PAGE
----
This would apply to those who sell audios of Shep’s radio programs (as does Max Schmid: http://www.sheptapes.com), my extensive transcript excerpts in my EYF!,  and my own recent manuscripts consisting of my edited transcripts and commentaries on Shep’s Army stories, my transcripts of his travel narratives, and much more. Max good photo

SHEP'S.ARMY.Cover_Final

Without these uses of Shepherd’s broadcasts, I’d fear that his main claim to creative immortality would be gone with the wind into the ether. (Shep is acknowledged four times at the beginning of A Christmas Story but almost nobody reads opening film titles.)

♦  ♦  

The above was preface.

Below is a condensed narrative regarding my current adventures.

For years I’ve been searching for the answer as to whether Shepherd’s improvised broadcasts are (and can be proven to be) in the public domain. All evidence–the U. S. Copyright website, the lack of legal action against their use, massive commercial sales of thousands of his radio audios (and many other old time radio audios)–all indicate that they are being sold without legal hassle and are thus probably in the public domain.

Publishers of my Shep’s Army wanted a definitive answer to prevent possible legal problems. Through the help of Nick Mantis (Creator of the documentary-in-progress on Shep’s life) I requested an answer from a copyright lawyer. I got a good but not 100% definitive response–so my publisher took part of my royalty rate to secure safety from possible lawsuit.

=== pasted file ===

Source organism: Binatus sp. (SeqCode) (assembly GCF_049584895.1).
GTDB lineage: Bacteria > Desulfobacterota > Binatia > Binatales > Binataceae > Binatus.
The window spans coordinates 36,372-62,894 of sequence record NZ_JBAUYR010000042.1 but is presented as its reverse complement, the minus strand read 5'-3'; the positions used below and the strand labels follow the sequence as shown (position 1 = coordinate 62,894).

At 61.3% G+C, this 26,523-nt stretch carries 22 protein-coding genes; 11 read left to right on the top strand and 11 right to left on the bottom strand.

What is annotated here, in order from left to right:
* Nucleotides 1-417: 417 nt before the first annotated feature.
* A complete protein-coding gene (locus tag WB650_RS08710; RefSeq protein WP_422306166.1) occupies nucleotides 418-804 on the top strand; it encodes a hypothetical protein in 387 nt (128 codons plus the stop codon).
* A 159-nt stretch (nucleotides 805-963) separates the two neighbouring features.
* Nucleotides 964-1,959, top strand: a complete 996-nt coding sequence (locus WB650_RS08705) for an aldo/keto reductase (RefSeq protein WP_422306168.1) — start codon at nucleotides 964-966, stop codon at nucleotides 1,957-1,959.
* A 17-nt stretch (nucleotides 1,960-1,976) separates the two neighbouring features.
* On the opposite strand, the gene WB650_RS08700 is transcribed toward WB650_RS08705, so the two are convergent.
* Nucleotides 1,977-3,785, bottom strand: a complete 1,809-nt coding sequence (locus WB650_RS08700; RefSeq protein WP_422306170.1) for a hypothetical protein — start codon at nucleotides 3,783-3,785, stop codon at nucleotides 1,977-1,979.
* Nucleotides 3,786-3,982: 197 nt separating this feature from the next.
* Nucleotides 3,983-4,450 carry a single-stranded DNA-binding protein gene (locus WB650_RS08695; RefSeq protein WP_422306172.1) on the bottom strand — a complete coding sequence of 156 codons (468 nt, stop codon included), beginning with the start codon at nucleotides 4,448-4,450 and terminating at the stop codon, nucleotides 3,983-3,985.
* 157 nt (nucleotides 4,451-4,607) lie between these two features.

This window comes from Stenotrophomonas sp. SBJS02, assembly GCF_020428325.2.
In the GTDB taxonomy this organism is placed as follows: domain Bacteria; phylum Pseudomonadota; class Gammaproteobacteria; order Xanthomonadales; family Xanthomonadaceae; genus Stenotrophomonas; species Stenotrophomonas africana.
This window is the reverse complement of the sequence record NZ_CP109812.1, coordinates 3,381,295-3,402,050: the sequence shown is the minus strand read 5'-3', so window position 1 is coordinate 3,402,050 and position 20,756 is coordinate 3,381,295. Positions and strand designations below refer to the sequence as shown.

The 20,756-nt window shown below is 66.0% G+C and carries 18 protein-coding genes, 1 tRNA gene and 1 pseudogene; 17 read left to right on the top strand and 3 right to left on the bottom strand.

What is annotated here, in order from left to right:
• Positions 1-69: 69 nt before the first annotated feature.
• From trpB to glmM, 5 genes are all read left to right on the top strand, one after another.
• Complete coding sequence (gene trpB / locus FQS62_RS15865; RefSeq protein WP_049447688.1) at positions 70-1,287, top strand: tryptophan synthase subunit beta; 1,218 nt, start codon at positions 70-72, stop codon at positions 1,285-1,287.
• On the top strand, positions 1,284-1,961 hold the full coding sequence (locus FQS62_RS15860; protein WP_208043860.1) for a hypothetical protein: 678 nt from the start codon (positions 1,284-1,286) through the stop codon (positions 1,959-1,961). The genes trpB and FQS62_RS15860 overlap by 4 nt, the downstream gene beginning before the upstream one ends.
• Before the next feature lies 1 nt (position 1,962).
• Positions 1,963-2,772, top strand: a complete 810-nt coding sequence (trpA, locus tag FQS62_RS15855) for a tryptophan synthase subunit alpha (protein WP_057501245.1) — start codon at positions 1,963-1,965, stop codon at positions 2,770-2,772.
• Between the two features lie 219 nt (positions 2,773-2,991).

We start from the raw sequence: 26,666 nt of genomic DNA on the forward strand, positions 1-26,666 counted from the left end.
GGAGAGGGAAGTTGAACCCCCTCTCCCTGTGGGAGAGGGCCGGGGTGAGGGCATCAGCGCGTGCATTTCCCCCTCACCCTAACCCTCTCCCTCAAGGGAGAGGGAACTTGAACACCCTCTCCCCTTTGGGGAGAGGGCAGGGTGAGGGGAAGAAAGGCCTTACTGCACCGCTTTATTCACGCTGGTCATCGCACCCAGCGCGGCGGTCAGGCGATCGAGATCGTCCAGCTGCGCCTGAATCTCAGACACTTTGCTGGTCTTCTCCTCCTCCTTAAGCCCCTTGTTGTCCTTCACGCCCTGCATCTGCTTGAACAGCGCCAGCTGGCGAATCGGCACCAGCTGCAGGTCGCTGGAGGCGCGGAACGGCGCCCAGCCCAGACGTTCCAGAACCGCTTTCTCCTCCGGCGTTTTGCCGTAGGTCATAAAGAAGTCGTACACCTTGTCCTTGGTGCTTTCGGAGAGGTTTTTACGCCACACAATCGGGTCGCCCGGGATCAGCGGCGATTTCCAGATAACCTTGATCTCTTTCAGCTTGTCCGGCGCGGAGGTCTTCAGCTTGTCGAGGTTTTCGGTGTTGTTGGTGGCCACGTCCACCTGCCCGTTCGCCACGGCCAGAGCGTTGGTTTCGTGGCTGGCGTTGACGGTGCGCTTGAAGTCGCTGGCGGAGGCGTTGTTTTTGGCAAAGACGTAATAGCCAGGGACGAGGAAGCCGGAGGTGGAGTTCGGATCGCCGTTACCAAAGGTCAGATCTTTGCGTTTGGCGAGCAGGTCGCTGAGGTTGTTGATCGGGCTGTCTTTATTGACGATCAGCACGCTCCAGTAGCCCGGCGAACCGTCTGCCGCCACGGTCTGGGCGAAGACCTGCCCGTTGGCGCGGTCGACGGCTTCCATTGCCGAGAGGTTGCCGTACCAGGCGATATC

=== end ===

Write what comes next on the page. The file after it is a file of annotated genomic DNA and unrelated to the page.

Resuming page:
On the colophon page of Shep’s Army, it states:

“Published by arrangement with the Estate of Jean Shepherd, Irwin Zwilling, Executor.”

public domain artwork

A couple of years ago I completed another manuscript of Shep’s stories but my publisher has not responded to my questioning: ya gonna publish or not publish? To avoid the inevitable hassles of the entire  process from query letters to editorial and accounting conflicts, I’d nearly decided not to attempt more efforts to get my Jean Shepherd Kid Stories published.kid stories cover 1

Photo of kids courtesy of

Steve Glazer and Bill Ek.

I ‘d decided to simply publish them on this blog as I’ve done with Shep’s travel narratives.

(Exchanging publication-stress for pure blog-bliss.)

Allison, my wife, suggested that I give print publication one more try (I’d indicated to her that a book one can hold in one’s hand is what both Shep and I would have preferred.) As I have no agent (I tried and couldn’t get one years ago for my EYF!–ain’t that a drag? But then, remember how Leigh had to act as agent herself and hunt for a publisher for Jean’s The Ferrari in the Bedroom.).